War of the Rebellion: Serial 012 Page 0658 THE PENINSULAR CAMPAIGN, VA. Chapter XXIII

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upon us. Finding that my ammunition was getting low I sent back to you for the limbers of the caissons, which were promptly sent, and arrived when much needed. The enemy under the heavy fire kept up upon them were finally compelled to evacuate the town, and I received an order from General Davidson to cease firing and remain in battery till further orders. A heavy rain set in just as I commenced firing and did not cease during the action. The firing notwithstanding was well kept up. An examination of the buildings were completely riddled with shell and canister. After the village had been occupied by our troops general Davidson ordered me to place one of my guns in the village to sweep the roads leading to the bridges and the other he wished to go with him. He told me that I could either stay with the gun in the village or accompany that which went with him. Preferring to remain in the village, I sent the other gun under its chief of piece, Corporal [William] Mathes, with General Davidson. i remained in the village on picket duty during the night, and the next morning my other gun, which had been actively employed under fire during its absence, joined me by order of General Davidson. General Davidson spoke very highly of the services rendered by the piece while with him. After this piece joined me it was placed at the junction of the Ashland and Richmond road crossed it. At 12 m. I was relieved by order of General Stoneman, and returned to the battery.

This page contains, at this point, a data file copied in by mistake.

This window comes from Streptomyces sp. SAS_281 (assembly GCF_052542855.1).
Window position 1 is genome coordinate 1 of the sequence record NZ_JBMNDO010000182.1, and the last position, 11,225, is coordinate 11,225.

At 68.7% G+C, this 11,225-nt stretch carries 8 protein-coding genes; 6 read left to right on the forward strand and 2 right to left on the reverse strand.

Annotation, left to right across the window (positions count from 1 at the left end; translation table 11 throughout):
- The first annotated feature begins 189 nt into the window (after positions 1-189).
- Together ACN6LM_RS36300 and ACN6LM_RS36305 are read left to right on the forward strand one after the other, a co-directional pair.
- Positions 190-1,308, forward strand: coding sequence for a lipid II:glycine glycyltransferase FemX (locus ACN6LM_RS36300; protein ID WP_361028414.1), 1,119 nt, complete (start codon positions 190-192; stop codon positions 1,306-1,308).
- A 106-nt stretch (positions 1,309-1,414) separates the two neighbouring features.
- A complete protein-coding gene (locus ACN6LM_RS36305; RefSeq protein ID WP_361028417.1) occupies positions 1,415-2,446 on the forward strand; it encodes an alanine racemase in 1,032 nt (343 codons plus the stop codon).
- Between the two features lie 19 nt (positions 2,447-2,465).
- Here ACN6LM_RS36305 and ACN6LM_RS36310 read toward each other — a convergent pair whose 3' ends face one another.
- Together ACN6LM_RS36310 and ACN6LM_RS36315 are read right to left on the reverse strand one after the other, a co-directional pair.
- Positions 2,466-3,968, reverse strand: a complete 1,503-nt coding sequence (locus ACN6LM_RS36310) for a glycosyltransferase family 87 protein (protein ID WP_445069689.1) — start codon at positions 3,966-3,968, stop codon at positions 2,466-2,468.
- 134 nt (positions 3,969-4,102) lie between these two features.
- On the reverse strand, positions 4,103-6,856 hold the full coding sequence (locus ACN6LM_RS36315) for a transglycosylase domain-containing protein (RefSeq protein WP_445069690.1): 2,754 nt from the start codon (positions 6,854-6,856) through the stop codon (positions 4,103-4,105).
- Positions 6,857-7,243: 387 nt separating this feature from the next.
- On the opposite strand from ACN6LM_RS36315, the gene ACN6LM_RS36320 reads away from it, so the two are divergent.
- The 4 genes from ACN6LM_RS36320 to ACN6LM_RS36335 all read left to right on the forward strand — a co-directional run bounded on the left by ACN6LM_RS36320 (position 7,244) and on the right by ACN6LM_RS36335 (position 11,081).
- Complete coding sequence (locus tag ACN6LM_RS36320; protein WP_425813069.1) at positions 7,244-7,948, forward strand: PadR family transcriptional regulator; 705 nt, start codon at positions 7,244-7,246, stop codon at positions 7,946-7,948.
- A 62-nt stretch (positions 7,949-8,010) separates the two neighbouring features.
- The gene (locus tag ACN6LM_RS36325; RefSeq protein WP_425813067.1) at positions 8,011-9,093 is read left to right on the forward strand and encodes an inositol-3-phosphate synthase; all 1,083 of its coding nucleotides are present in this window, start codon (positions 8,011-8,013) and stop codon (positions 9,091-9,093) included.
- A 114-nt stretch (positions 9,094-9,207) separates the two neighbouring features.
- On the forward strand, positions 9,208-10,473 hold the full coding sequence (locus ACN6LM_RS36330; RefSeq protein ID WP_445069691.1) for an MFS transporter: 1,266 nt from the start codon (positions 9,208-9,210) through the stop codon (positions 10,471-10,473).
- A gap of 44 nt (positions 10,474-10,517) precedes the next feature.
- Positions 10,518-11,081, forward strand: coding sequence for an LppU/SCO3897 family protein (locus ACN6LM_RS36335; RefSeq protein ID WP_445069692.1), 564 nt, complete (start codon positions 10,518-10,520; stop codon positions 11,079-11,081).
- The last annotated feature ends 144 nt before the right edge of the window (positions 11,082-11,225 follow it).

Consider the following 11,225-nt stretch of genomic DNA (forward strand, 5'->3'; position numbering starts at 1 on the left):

It gives me much pleasure to state that the men served the guns with alacrity, coolness, and ability. Sergt. [William] Brauns and Corporal Mathes deserve a great deal of credit for the manner in which they handled their pieces. i fired during the action 58 rounds. Corporal mathes while detached fired 47 rounds, but replenished his limbers from the caisson.

I am, very respectfully, your obedient servant,

A. C. M. PENNINGTON,

First Lieutenant and Brevet Captain, Second Artillery.

Captain J. C. TIDBALL, Commanding Light Co. A, Second Artillery.

Numbers 7. Report of Captain Charles C. Wheeler,

Battery E, First New York Light Artillery.

CAMP SEVEN MILES FROM RICHMOND,

General Smith's Division, May 26, 1862.

CAPTAIN: In accordance with orders from Captain Ayres, chief of artillery, General Smith's division, I reported to General Davidson, commanding Third Brigade, with the brigade to the position taken by it near a branch of the Chickahominy, remaining in reserve during the cannonade that took place that afternoon near said branch until about 6 p. m., when by General Davidson's order i went into battery on a ridge covering the ground to the right and front. Just about dark we crossed the stream and went into battery on a ridge covering the ground to the right and front. Just about dark we crossed the stream and went into battery on a steep bank, relieving a section of horse artillery there, and remaining in battery during the night of the 23d.